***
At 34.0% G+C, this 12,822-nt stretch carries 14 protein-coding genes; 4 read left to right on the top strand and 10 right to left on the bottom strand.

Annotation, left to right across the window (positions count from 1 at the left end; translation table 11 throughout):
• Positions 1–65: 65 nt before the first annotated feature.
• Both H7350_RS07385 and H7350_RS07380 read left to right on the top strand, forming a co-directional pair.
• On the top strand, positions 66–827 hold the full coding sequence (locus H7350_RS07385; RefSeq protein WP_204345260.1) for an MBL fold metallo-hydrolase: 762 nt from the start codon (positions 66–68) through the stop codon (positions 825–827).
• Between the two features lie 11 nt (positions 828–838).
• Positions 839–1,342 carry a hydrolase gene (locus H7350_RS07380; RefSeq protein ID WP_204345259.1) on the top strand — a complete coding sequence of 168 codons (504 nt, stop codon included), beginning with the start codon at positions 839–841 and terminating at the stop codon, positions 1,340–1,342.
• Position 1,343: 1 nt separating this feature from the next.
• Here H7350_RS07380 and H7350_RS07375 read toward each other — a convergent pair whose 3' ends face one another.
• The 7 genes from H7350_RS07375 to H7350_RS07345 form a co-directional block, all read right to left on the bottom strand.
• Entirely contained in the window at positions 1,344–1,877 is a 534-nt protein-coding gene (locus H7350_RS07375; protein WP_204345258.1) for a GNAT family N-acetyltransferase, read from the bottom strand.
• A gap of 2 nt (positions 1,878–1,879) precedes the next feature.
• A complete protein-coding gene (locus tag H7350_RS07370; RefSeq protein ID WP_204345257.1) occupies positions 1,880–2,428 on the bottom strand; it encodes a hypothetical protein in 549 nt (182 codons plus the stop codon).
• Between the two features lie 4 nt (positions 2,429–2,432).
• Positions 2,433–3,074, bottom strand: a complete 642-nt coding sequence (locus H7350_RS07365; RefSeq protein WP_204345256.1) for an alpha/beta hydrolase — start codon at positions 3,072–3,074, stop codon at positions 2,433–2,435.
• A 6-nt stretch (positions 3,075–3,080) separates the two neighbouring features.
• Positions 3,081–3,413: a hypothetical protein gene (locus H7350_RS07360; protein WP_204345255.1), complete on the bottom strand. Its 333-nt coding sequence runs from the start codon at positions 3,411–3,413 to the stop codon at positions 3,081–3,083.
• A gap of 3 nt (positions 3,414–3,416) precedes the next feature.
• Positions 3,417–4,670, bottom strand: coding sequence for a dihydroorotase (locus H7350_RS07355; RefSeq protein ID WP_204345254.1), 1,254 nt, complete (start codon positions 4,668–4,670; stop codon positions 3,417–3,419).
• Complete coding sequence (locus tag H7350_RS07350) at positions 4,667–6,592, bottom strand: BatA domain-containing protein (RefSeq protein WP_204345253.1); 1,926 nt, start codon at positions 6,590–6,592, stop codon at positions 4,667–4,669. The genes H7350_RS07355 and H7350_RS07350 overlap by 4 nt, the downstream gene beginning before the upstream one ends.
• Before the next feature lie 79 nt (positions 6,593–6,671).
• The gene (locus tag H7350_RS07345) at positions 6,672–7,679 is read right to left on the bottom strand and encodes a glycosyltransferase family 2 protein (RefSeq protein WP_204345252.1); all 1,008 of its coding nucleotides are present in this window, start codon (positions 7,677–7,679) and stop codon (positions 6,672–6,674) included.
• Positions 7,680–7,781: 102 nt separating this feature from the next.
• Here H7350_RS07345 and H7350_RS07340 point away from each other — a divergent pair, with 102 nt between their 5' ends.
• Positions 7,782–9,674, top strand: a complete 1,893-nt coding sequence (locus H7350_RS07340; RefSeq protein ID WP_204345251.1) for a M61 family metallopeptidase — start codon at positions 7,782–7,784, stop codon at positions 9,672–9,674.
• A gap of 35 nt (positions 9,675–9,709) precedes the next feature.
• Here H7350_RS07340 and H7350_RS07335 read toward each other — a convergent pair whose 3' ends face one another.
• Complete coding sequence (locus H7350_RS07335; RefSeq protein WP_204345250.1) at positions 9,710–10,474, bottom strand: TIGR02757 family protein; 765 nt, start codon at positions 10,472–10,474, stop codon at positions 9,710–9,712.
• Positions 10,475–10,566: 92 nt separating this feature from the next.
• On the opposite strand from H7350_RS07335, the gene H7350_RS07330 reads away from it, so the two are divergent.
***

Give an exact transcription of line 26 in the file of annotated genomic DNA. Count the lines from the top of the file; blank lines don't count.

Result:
• A gap of 35 nt (positions 9,675–9,709) precedes the next feature.